Hello to all of you who might read this... I will write mostly about literature, movies and the occasional Disney review ( I can't help it, I'm a big fan) and maybe post a poem of mine from time to time, but this week, I just have to post something I wrote about Michael Jackson. I know, it is kind of cliche but he was my idol, and I had to write something about him and would like to share it with the world. Here it goes:

My Heroes Are All Dead

The day before my 25th birthday I thought the world is going to end. My childhood idol, the person who made me want to dance, the ambassador of all of the world's problems died. Fifty years old and left the world too soon.

As soon as the reporter from CNN confirmed the death I saw my entire childhood flash in front of my eyes. I wasn't even old enough to know of whom I was talking about, whose choreographies I was trying to copy, whose music I was listening to, but he was my mentor.

In 1990 my parents brought me to Walt Disney World for the first time. My favorite ride? Captain EO. Well, it wasn't really a ride, it was a 3D movie. But it was still my favorite. We watched it numerous times. Every time we left the theater I was singing "We Are Here To Save The World"--or try my best to mouth words that resembled what the original lyrics were--I didn't speak English back then--and doing all the dance moves. I was 6 years old. My dad even tried to tape it for me so I could watch it back home.

Why was that my favorite ride? Because he was in it. The only person in the world who could dance like that. My idol, Michael Jackson.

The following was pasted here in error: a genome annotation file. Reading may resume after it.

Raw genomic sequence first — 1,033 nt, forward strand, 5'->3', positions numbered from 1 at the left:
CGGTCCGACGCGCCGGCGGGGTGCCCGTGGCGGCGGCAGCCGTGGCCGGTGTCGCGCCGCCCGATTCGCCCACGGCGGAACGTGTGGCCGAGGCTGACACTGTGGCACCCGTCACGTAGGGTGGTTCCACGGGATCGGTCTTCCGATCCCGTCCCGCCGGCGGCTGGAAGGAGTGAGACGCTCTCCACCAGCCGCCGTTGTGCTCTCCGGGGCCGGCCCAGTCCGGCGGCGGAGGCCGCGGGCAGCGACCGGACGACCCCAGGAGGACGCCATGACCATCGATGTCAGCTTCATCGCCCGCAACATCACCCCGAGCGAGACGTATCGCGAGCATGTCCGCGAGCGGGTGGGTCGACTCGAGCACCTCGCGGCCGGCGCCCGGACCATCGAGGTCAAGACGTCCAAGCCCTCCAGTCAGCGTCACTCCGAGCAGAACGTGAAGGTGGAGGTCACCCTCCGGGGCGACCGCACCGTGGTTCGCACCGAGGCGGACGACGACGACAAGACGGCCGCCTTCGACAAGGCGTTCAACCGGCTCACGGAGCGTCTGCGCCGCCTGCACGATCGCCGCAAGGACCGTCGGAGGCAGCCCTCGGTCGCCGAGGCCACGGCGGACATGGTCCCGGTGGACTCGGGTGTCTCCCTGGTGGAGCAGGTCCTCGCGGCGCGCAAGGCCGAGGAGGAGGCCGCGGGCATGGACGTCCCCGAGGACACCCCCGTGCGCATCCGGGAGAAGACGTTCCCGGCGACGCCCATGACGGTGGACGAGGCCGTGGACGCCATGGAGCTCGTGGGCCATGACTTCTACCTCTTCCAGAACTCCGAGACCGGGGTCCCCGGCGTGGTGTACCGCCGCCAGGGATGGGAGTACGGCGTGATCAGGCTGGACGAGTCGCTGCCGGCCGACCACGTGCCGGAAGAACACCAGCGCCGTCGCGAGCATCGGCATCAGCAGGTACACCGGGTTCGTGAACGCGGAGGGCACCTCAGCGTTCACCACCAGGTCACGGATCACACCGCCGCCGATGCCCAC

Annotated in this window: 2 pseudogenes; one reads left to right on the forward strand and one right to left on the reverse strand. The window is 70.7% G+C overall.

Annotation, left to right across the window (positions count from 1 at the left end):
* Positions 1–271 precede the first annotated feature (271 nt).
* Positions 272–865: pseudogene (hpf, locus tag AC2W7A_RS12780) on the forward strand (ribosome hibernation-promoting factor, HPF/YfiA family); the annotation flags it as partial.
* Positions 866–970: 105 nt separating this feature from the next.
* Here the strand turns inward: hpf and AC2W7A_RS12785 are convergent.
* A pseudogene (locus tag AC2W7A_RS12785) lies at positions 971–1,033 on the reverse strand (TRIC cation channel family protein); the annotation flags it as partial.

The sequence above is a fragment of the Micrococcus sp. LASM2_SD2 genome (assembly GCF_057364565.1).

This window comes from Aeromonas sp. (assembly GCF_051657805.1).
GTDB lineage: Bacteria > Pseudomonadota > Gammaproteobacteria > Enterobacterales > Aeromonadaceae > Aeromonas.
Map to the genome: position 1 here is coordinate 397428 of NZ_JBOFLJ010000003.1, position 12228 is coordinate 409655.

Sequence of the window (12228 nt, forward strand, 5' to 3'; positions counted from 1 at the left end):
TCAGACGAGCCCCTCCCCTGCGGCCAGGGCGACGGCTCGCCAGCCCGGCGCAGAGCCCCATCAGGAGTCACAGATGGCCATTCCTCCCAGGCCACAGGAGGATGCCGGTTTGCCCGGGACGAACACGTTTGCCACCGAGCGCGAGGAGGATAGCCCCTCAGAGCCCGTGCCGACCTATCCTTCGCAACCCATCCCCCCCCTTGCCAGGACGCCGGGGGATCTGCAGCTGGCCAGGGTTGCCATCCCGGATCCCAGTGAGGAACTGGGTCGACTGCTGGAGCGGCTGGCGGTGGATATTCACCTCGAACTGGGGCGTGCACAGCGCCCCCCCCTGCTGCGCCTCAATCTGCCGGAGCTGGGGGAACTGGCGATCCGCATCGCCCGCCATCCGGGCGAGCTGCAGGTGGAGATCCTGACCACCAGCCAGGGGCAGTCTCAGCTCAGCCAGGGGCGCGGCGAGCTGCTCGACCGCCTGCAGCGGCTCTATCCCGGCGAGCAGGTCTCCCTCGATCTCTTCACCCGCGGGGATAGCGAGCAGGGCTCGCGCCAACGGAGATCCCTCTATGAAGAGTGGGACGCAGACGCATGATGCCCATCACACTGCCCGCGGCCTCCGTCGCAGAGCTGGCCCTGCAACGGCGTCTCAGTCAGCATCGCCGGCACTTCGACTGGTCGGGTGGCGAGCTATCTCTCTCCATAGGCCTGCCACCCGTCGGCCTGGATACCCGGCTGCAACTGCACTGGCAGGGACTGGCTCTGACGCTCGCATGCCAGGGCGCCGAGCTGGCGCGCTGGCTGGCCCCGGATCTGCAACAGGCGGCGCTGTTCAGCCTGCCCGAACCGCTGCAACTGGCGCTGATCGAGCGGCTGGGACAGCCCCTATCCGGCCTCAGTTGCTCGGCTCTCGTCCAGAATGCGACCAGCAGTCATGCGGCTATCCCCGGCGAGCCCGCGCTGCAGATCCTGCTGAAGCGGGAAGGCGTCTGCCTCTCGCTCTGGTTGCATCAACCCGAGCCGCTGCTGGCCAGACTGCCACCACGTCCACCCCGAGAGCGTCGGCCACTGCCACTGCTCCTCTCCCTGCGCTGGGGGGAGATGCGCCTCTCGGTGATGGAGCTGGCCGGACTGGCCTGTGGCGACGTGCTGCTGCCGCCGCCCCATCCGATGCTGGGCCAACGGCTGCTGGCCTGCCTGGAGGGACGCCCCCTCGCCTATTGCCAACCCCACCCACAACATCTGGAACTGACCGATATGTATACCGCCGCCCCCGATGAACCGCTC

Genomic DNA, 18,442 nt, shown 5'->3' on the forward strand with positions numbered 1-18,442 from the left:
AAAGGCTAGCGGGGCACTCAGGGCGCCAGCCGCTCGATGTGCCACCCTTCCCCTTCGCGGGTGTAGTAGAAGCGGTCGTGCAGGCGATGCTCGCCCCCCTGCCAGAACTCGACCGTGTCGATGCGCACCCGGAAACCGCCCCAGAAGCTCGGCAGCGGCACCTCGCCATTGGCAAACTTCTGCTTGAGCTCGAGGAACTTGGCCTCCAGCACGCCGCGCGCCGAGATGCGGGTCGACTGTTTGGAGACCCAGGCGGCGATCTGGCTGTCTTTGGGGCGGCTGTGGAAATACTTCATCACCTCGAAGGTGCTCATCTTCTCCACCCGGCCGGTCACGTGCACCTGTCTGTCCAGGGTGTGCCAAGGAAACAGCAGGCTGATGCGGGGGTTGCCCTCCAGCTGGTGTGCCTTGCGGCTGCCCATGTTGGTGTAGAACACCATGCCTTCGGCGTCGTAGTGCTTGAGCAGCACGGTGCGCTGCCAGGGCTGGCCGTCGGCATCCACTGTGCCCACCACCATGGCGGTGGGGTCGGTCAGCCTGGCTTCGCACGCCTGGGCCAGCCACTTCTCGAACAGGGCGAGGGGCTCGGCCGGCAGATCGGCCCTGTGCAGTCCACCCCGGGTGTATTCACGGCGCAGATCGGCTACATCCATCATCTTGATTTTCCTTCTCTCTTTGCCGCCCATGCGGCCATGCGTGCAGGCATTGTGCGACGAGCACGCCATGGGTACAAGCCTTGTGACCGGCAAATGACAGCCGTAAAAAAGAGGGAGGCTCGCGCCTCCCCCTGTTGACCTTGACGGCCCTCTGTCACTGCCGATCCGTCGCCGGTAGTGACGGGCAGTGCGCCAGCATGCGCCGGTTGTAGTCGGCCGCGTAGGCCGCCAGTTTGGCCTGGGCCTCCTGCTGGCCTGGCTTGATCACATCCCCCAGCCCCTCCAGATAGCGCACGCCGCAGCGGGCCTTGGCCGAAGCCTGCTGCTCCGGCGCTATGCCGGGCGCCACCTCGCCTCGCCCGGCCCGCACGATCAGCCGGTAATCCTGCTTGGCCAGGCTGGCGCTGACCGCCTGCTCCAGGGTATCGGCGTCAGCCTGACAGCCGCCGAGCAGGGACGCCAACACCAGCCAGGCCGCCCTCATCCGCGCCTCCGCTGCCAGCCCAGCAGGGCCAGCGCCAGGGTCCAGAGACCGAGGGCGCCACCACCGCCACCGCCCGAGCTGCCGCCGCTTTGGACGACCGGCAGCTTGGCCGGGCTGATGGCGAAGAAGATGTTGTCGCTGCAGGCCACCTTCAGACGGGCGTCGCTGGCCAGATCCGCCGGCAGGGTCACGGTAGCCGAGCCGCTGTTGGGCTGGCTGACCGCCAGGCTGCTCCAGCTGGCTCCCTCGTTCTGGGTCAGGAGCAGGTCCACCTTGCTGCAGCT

For the next six years I would spend countless hours in front of a television set, trying so hard to learn those magic moves.

It's funny how sometimes life hits you with a wake-up call. On the verge of coming into adulthood, my childhood hero dies. He, who didn't want to grow up, a real world Peter Pan.

It's been a week, but I still can't believe it. It is all around me, permeating every second of newscast I hear, and I continue refusing to believe. I saw a video of him rehearsing for his new tour merely two days before passing. It makes me believe it even less. It also makes me cry that I'll never see him perform.

And there it is: the last of my heroes is dead. The others are Freddy Mercury, Cazuza and Renato Russo (the last two are among the best Brazilian lyricists and poets of the 20th century). The four men who inspired me to dance and sing as a little girl, and later to write are all gone.

Time to grow up.

PS: next week I'll start talking about a book I'm reading right now: Brian Meltzer's Book of Lies.